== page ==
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VoxEU Column Education Poverty and Income Inequality

Unequal education and the ‘Great Gatsby Curve’

In modern economies, people’s livelihoods are based in large part on skills acquired through education. Unequal education therefore drives both inequality in the labour market and low social mobility across generations. This column reviews the evidence on how family background shapes differences in educational outcomes, mechanisms, and the potential role of policy. The implications of educational inequality are pertinent given the COVID-19 pandemic, in which widespread school closures have created new challenges to learning that put children from low-income families at a particular disadvantage.

Educational inequality is vast. Figure 1 compares average scores from the 2015 wave of the OECD’s Programme for International Student Assessment (PISA) by country to the average scores for children from families in the top and bottom quarter of a measure of socioeconomic status. The socioeconomic gap in test scores amounts to almost a standard deviation. Even in the best-performing countries, the scores of students from disadvantaged backgrounds are below the OECD average.

Figure 1 PISA scores by country and socioeconomic background

Figure 1 PISA scores by country and socioeconomic background

Notes: The figure reports the mean PISA 2015 results for OECD countries and the mean scores in the top and bottom quarters of the PISA index of economic, social, and cultural status (ESCS). The numbers refer to the gap between the mean scores in the top and bottom quarters for each country. Source: OECD (2016).

These large socioeconomic gaps imply that educational inequality is a key element in the reproduction of inequality from one generation to the next. Economic inequality contributes to large gaps in the investments that parents from different parts of the income distribution make in their children’s education. Given high economic returns to education, educational inequality in turn implies both economic inequality and low social mobility.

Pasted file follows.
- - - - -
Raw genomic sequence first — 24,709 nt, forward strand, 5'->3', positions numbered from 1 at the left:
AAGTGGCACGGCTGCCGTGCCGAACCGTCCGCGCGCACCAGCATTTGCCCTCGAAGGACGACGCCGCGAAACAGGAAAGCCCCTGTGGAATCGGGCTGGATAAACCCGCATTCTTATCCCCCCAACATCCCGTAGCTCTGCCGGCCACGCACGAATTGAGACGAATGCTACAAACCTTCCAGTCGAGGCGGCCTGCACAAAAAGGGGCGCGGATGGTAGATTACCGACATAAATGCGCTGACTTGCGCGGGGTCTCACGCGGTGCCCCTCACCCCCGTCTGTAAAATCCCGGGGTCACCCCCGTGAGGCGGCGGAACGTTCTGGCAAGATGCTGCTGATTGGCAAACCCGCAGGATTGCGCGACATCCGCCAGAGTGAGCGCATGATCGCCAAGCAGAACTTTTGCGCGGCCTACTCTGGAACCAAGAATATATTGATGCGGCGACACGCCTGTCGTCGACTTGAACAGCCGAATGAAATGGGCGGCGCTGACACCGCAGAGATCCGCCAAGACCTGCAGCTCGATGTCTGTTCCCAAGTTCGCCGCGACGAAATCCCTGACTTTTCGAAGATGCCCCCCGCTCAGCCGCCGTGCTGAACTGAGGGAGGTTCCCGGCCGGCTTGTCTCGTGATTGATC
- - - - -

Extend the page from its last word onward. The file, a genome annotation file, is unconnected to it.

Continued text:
Indeed, the ‘Great Gatsby Curve’ shows that countries with more income inequality also tend to have lower income mobility (Corak 2013, Blanden 2013), and a similar association is observed across regions within country (Chetty et al. 2014, Güell et al. 2018). This pattern is also reason to be concerned about future social mobility. Income inequality has been rising in many countries, and the Great Gatsby Curve suggests that this might result in lower social mobility and in an economically divided society in the future. But how likely is such an outcome of ever-lower social mobility?

The educational Great Gatsby Curve

To get an answer, one should first consider the link from economic to educational inequality. Conceptually, there are good reasons to expect economic inequality to increase educational inequality. By raising the stakes, it spurs well-off parents to double down on investing money and time in their children, while those of lesser means may not be able to keep up.

Indeed, there is evidence for rising socio-economic gaps in parental investments in recent decades (Doepke and Zilibotti 2019). In the US, upper-middle-class parents have increased their time and money investments in children compared to less fortunate families. However, even though gaps in inputs have risen, the evidence for gaps in outputs is less clear. For example, socioeconomic gaps in tests scores in the US appear to have been broadly stable over the past few decades (Hanushek et al. 2019, 2020).